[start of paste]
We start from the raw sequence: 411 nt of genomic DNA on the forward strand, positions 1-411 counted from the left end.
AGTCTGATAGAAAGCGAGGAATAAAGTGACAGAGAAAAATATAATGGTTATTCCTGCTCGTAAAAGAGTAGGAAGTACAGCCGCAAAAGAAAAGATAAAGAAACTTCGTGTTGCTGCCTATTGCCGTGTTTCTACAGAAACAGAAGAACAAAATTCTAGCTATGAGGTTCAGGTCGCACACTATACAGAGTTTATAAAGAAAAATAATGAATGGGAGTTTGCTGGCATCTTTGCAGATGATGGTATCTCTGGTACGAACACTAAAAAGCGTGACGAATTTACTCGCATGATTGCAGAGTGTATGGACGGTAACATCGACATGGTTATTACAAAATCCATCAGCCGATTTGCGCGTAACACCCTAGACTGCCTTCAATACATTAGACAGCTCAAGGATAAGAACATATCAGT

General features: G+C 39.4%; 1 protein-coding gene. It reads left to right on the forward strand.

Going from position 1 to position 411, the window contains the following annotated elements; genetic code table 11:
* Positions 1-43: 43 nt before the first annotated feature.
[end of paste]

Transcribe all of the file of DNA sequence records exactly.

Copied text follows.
We start from the raw sequence: 411 nt of genomic DNA on the forward strand, positions 1-411 counted from the left end.
AGTCTGATAGAAAGCGAGGAATAAAGTGACAGAGAAAAATATAATGGTTATTCCTGCTCGTAAAAGAGTAGGAAGTACAGCCGCAAAAGAAAAGATAAAGAAACTTCGTGTTGCTGCCTATTGCCGTGTTTCTACAGAAACAGAAGAACAAAATTCTAGCTATGAGGTTCAGGTCGCACACTATACAGAGTTTATAAAGAAAAATAATGAATGGGAGTTTGCTGGCATCTTTGCAGATGATGGTATCTCTGGTACGAACACTAAAAAGCGTGACGAATTTACTCGCATGATTGCAGAGTGTATGGACGGTAACATCGACATGGTTATTACAAAATCCATCAGCCGATTTGCGCGTAACACCCTAGACTGCCTTCAATACATTAGACAGCTCAAGGATAAGAACATATCAGT

General features: G+C 39.4%; 1 protein-coding gene. It reads left to right on the forward strand.

Going from position 1 to position 411, the window contains the following annotated elements; genetic code table 11:
* Positions 1-43: 43 nt before the first annotated feature.